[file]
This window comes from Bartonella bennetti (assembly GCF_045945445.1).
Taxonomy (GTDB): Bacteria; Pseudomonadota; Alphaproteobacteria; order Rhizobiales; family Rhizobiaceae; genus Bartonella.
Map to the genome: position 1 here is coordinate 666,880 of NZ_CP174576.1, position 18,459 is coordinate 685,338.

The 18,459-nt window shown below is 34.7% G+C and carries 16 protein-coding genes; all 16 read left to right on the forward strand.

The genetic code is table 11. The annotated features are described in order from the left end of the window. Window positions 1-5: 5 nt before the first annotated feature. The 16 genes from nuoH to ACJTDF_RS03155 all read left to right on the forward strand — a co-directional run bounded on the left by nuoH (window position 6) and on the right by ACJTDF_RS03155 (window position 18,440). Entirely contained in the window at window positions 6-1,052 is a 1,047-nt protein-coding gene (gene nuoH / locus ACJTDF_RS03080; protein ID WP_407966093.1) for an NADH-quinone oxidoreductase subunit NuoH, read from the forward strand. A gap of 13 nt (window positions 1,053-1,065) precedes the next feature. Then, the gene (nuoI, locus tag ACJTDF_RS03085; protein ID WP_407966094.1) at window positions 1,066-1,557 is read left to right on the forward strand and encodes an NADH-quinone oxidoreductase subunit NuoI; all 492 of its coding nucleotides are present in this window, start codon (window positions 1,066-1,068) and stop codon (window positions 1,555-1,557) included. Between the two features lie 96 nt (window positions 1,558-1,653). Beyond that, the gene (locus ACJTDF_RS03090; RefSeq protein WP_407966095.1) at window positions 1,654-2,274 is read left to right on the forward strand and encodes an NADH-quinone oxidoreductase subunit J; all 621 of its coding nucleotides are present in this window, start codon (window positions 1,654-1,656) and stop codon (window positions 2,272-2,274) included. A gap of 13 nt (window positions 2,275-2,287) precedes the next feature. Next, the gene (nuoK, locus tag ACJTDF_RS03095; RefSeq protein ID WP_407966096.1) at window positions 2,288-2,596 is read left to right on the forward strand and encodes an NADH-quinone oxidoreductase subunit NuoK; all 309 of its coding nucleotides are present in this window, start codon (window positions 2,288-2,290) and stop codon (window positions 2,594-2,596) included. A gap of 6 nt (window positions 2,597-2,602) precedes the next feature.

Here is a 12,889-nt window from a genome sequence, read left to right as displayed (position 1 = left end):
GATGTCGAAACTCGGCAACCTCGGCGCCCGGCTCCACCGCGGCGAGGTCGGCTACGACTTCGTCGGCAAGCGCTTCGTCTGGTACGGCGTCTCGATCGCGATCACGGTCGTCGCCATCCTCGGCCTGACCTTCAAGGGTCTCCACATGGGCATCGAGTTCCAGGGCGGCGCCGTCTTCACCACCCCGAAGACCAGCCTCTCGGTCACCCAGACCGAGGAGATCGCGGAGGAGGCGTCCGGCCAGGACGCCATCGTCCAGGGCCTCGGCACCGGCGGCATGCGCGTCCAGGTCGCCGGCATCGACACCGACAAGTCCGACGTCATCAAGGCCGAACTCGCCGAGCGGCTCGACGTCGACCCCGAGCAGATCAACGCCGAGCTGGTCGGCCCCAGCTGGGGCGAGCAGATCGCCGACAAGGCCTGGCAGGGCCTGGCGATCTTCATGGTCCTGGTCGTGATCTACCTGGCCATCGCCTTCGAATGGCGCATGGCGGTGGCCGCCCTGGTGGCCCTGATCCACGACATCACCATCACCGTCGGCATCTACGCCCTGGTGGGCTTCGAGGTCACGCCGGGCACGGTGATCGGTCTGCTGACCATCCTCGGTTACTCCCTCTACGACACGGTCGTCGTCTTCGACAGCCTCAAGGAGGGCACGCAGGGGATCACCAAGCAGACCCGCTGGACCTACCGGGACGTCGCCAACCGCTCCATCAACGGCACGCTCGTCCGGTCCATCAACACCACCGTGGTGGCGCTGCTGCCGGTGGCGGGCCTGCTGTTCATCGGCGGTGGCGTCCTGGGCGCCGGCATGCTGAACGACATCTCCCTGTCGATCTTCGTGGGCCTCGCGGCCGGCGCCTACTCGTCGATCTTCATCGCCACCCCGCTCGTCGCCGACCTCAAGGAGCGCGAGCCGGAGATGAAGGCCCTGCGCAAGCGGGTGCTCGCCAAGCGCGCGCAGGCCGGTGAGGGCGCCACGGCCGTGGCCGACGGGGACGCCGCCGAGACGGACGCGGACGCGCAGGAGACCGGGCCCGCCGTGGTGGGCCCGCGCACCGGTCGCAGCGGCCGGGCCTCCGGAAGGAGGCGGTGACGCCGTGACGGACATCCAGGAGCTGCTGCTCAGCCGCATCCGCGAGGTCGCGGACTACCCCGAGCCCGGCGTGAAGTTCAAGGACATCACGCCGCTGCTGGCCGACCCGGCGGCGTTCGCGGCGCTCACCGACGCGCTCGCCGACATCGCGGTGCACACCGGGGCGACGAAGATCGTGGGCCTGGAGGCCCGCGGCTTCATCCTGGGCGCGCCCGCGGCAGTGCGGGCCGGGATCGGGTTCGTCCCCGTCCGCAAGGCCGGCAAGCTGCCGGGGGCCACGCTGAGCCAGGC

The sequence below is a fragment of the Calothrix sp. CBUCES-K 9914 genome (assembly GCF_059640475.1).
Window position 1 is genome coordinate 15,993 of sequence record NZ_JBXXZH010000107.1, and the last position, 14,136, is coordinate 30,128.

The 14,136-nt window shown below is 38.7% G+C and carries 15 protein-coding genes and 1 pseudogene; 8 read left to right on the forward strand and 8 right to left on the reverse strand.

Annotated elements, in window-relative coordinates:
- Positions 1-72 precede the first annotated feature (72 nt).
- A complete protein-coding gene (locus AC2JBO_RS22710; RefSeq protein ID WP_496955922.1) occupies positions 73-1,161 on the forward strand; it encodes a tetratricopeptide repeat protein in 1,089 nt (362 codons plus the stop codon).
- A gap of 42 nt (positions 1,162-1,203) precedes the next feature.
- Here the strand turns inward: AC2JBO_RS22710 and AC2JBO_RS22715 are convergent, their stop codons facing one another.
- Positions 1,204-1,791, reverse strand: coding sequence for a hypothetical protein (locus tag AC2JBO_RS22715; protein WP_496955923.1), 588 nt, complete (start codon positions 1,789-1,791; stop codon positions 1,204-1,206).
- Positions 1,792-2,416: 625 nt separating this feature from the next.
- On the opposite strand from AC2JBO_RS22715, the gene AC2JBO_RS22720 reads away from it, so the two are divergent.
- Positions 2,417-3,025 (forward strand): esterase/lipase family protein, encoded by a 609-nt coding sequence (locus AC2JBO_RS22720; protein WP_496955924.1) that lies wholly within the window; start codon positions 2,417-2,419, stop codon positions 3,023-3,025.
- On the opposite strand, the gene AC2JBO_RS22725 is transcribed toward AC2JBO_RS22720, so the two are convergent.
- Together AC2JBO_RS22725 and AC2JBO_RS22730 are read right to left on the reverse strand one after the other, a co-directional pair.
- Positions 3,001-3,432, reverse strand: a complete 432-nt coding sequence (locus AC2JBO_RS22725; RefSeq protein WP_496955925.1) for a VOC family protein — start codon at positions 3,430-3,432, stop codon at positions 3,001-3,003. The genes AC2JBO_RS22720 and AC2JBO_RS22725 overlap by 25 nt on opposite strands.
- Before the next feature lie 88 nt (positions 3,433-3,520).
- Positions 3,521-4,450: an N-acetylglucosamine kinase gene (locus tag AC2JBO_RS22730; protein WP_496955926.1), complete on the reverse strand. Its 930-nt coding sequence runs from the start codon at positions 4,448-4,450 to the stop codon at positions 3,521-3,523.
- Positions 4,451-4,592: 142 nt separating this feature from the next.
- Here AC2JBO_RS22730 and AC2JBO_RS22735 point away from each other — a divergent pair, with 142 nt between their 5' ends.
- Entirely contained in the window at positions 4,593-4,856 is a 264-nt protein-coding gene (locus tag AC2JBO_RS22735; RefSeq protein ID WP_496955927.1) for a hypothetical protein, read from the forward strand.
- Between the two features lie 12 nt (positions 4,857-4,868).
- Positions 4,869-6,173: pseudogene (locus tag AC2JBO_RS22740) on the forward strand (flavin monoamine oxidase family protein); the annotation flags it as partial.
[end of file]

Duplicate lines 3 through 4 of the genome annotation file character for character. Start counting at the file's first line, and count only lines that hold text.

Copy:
Map to the genome: position 1 here is coordinate 666,880 of NZ_CP174576.1, position 18,459 is coordinate 685,338.

The 18,459-nt window shown below is 34.7% G+C and carries 16 protein-coding genes; all 16 read left to right on the forward strand.